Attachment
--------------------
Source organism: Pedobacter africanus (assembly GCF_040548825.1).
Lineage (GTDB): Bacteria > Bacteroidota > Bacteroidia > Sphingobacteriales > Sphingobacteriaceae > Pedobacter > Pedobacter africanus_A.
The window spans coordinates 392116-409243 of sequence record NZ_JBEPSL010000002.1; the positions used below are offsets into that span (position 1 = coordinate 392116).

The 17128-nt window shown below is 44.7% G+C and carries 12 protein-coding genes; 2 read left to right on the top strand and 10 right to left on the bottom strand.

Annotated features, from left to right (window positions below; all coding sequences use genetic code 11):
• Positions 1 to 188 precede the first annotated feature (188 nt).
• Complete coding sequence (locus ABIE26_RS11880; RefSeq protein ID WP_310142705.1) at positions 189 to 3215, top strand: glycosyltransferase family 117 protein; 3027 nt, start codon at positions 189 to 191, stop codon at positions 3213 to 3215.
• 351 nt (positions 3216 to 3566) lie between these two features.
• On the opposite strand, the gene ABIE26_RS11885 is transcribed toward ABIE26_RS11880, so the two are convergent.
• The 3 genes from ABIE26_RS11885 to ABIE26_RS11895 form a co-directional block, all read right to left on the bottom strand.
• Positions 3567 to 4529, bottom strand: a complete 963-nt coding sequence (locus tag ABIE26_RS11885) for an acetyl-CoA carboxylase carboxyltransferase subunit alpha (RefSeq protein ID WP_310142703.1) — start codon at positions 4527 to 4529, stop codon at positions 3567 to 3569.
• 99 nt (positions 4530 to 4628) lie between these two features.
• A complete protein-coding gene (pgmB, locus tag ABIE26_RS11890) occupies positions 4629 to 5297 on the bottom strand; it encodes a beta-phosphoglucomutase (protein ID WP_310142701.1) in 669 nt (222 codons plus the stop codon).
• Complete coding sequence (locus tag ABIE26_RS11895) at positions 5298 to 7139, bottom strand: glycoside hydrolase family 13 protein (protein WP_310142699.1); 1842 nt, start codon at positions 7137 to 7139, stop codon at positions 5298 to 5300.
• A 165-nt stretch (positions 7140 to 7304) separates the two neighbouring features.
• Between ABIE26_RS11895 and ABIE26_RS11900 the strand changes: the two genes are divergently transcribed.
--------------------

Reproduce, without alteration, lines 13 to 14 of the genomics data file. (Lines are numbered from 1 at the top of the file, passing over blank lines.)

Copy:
• A complete protein-coding gene (pgmB, locus tag ABIE26_RS11890) occupies positions 4629 to 5297 on the bottom strand; it encodes a beta-phosphoglucomutase (protein ID WP_310142701.1) in 669 nt (222 codons plus the stop codon).
• Complete coding sequence (locus tag ABIE26_RS11895) at positions 5298 to 7139, bottom strand: glycoside hydrolase family 13 protein (protein WP_310142699.1); 1842 nt, start codon at positions 7137 to 7139, stop codon at positions 5298 to 5300.